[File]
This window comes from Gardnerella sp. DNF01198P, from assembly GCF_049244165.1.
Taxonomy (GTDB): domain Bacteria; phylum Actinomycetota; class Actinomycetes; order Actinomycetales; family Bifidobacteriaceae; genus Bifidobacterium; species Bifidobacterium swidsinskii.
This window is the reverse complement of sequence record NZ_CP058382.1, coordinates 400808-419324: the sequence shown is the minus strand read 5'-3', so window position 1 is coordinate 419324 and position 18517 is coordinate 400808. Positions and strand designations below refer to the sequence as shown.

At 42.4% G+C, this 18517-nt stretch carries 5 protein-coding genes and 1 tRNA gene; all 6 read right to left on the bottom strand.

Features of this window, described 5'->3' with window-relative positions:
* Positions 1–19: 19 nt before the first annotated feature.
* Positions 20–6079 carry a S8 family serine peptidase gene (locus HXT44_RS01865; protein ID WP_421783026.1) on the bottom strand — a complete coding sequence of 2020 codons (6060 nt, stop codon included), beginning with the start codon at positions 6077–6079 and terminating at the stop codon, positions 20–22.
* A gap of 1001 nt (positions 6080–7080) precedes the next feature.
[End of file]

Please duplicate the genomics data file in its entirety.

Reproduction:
This window comes from Gardnerella sp. DNF01198P, from assembly GCF_049244165.1.
Taxonomy (GTDB): domain Bacteria; phylum Actinomycetota; class Actinomycetes; order Actinomycetales; family Bifidobacteriaceae; genus Bifidobacterium; species Bifidobacterium swidsinskii.
This window is the reverse complement of sequence record NZ_CP058382.1, coordinates 400808-419324: the sequence shown is the minus strand read 5'-3', so window position 1 is coordinate 419324 and position 18517 is coordinate 400808. Positions and strand designations below refer to the sequence as shown.

At 42.4% G+C, this 18517-nt stretch carries 5 protein-coding genes and 1 tRNA gene; all 6 read right to left on the bottom strand.

Features of this window, described 5'->3' with window-relative positions:
* Positions 1–19: 19 nt before the first annotated feature.
* Positions 20–6079 carry a S8 family serine peptidase gene (locus HXT44_RS01865; protein ID WP_421783026.1) on the bottom strand — a complete coding sequence of 2020 codons (6060 nt, stop codon included), beginning with the start codon at positions 6077–6079 and terminating at the stop codon, positions 20–22.
* A gap of 1001 nt (positions 6080–7080) precedes the next feature.